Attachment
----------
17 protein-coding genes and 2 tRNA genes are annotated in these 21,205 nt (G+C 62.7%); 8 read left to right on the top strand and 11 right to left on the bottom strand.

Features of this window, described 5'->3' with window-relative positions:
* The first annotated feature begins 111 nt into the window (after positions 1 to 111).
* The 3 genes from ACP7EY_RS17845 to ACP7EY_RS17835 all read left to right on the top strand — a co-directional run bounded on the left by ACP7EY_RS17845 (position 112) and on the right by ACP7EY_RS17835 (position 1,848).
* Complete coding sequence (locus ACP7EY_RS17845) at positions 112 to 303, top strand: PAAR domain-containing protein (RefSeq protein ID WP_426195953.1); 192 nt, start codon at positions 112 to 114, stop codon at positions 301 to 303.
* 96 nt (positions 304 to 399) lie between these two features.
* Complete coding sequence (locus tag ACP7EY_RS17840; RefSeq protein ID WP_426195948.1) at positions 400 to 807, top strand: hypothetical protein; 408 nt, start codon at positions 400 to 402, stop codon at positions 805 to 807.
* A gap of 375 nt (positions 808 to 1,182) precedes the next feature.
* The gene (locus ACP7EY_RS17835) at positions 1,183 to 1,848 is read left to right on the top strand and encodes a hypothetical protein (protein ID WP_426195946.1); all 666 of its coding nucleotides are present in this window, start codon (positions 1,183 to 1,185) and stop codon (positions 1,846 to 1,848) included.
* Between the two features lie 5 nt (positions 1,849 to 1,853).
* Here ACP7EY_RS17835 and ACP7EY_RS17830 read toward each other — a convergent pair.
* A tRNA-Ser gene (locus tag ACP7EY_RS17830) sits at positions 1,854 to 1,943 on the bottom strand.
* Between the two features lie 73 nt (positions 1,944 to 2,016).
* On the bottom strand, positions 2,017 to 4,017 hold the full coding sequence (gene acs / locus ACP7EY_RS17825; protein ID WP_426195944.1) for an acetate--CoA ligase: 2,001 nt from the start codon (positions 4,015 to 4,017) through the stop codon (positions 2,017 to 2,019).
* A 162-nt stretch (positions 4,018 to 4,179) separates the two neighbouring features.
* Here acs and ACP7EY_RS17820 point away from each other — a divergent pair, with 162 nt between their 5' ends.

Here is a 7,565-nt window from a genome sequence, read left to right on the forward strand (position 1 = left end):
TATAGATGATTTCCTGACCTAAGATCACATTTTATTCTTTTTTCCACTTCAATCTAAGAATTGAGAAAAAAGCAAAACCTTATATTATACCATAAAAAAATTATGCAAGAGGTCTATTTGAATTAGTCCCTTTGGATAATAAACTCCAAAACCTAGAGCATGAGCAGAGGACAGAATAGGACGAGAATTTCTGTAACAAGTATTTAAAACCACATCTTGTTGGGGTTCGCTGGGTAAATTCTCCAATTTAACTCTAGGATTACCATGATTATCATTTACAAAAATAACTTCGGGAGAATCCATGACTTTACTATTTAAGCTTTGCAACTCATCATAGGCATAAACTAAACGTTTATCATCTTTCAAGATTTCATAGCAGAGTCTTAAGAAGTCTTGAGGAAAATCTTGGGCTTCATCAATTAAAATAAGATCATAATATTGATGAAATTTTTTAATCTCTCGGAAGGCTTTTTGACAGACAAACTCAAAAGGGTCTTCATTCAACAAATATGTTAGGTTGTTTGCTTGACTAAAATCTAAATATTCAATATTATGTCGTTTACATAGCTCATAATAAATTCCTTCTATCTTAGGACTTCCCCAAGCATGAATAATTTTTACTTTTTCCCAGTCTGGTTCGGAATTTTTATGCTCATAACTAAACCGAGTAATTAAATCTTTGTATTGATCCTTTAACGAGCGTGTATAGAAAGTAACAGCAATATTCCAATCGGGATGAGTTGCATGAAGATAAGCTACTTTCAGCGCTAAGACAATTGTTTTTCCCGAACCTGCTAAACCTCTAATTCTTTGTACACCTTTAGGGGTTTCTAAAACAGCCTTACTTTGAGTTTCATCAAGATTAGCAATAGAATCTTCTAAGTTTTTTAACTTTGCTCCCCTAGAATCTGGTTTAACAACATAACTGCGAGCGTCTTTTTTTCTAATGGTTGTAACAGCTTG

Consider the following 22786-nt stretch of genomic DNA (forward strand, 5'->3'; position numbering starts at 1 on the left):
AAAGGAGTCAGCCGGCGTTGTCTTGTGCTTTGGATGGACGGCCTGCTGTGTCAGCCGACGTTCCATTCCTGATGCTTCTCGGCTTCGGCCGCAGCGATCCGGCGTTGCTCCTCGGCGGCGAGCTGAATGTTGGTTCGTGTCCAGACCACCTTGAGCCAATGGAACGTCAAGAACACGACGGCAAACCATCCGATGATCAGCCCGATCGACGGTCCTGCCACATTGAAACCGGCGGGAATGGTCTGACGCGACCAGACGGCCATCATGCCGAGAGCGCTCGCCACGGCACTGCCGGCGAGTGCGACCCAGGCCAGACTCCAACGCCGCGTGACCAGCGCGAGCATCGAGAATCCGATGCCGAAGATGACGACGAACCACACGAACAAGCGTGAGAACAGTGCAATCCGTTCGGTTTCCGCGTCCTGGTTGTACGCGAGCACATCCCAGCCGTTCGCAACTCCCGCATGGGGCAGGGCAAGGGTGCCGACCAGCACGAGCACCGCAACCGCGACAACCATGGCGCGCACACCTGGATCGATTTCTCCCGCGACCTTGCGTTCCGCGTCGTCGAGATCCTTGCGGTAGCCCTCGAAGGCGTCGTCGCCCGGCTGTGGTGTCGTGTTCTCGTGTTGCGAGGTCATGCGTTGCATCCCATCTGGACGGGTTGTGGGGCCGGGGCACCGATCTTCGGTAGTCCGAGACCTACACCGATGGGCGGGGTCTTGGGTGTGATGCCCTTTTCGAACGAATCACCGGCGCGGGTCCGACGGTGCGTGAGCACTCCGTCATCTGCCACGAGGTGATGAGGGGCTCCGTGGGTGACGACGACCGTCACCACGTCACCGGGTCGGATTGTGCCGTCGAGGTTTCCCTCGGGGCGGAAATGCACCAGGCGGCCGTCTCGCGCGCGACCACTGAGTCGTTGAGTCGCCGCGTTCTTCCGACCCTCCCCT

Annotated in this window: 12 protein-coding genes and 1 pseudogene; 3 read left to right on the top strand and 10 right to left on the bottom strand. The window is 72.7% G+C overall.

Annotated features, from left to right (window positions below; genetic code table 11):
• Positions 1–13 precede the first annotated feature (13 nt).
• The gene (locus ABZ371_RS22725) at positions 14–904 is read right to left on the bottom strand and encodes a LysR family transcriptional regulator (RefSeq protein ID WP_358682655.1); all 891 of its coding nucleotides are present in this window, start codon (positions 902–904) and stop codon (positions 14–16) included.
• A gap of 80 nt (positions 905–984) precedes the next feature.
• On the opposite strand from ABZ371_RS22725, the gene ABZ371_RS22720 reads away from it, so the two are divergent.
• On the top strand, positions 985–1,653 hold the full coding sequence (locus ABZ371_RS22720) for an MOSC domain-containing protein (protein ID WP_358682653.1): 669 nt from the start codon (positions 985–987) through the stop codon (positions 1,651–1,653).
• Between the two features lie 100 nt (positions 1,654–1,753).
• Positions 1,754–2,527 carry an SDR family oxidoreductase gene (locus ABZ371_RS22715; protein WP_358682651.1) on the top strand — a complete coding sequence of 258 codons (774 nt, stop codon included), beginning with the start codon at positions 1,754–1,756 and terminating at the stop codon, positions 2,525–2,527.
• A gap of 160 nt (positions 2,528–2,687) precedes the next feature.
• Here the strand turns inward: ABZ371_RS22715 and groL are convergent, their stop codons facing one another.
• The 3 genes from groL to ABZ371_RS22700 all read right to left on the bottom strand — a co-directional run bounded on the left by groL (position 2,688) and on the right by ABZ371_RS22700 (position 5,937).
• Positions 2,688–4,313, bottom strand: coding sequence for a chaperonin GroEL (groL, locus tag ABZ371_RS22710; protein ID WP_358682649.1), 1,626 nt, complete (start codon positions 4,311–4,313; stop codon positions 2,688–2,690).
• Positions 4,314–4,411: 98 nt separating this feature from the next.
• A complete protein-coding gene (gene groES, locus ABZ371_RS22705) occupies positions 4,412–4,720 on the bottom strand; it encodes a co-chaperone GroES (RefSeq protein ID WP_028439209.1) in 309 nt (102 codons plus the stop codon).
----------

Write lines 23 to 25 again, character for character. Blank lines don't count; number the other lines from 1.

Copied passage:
• Positions 1–13 precede the first annotated feature (13 nt).
• The gene (locus ABZ371_RS22725) at positions 14–904 is read right to left on the bottom strand and encodes a LysR family transcriptional regulator (RefSeq protein ID WP_358682655.1); all 891 of its coding nucleotides are present in this window, start codon (positions 902–904) and stop codon (positions 14–16) included.
• A gap of 80 nt (positions 905–984) precedes the next feature.